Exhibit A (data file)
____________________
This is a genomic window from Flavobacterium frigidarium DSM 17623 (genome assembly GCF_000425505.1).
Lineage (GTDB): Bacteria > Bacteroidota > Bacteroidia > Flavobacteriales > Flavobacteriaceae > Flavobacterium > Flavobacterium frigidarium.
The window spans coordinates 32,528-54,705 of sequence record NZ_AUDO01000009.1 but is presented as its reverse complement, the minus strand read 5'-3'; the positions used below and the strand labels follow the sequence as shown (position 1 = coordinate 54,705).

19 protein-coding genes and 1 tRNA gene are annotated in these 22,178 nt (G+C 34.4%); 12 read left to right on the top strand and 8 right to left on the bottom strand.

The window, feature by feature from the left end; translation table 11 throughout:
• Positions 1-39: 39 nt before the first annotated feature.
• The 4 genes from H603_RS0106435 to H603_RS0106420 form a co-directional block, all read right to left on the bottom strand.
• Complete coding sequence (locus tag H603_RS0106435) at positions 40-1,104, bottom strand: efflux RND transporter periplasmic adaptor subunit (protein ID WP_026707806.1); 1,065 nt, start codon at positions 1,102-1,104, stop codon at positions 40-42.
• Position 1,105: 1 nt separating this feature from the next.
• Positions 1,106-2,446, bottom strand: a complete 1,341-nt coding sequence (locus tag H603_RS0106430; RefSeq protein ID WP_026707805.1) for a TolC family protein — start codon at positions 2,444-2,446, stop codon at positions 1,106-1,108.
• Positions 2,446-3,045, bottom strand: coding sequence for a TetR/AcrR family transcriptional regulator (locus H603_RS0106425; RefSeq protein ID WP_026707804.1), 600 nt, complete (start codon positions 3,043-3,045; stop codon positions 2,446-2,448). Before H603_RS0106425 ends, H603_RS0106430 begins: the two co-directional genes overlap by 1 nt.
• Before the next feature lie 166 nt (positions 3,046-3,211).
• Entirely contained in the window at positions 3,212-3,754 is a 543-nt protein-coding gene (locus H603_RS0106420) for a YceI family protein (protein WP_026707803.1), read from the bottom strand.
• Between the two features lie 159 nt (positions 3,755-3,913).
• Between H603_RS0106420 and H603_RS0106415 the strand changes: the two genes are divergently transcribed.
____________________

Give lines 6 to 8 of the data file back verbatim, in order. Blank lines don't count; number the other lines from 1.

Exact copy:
• Positions 1-39: 39 nt before the first annotated feature.
• The 4 genes from H603_RS0106435 to H603_RS0106420 form a co-directional block, all read right to left on the bottom strand.
• Complete coding sequence (locus tag H603_RS0106435) at positions 40-1,104, bottom strand: efflux RND transporter periplasmic adaptor subunit (protein ID WP_026707806.1); 1,065 nt, start codon at positions 1,102-1,104, stop codon at positions 40-42.